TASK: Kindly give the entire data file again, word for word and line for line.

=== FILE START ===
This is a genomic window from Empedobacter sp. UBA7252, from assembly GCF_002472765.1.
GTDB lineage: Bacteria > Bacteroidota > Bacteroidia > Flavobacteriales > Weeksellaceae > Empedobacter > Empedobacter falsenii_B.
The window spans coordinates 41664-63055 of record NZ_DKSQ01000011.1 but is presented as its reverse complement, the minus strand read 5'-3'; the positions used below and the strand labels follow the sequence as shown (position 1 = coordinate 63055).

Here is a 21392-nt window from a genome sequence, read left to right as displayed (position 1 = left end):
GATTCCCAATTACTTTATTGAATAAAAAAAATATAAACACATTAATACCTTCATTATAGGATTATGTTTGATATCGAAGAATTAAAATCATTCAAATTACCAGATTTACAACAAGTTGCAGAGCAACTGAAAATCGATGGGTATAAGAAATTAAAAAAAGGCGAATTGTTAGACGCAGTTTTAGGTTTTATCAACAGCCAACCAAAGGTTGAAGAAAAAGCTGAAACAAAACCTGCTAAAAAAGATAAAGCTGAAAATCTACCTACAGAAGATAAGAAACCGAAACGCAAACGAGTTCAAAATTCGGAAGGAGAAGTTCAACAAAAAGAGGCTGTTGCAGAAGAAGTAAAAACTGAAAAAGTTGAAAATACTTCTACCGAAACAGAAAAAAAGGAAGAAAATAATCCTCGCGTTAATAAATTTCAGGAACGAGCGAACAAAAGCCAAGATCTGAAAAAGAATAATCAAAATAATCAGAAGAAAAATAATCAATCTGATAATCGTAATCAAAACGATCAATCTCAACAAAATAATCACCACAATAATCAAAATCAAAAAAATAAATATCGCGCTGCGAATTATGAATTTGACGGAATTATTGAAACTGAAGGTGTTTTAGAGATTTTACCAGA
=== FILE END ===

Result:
This is a genomic window from Empedobacter sp. UBA7252, from assembly GCF_002472765.1.
GTDB lineage: Bacteria > Bacteroidota > Bacteroidia > Flavobacteriales > Weeksellaceae > Empedobacter > Empedobacter falsenii_B.
The window spans coordinates 41664-63055 of record NZ_DKSQ01000011.1 but is presented as its reverse complement, the minus strand read 5'-3'; the positions used below and the strand labels follow the sequence as shown (position 1 = coordinate 63055).

Here is a 21392-nt window from a genome sequence, read left to right as displayed (position 1 = left end):
GATTCCCAATTACTTTATTGAATAAAAAAAATATAAACACATTAATACCTTCATTATAGGATTATGTTTGATATCGAAGAATTAAAATCATTCAAATTACCAGATTTACAACAAGTTGCAGAGCAACTGAAAATCGATGGGTATAAGAAATTAAAAAAAGGCGAATTGTTAGACGCAGTTTTAGGTTTTATCAACAGCCAACCAAAGGTTGAAGAAAAAGCTGAAACAAAACCTGCTAAAAAAGATAAAGCTGAAAATCTACCTACAGAAGATAAGAAACCGAAACGCAAACGAGTTCAAAATTCGGAAGGAGAAGTTCAACAAAAAGAGGCTGTTGCAGAAGAAGTAAAAACTGAAAAAGTTGAAAATACTTCTACCGAAACAGAAAAAAAGGAAGAAAATAATCCTCGCGTTAATAAATTTCAGGAACGAGCGAACAAAAGCCAAGATCTGAAAAAGAATAATCAAAATAATCAGAAGAAAAATAATCAATCTGATAATCGTAATCAAAACGATCAATCTCAACAAAATAATCACCACAATAATCAAAATCAAAAAAATAAATATCGCGCTGCGAATTATGAATTTGACGGAATTATTGAAACTGAAGGTGTTTTAGAGATTTTACCAGA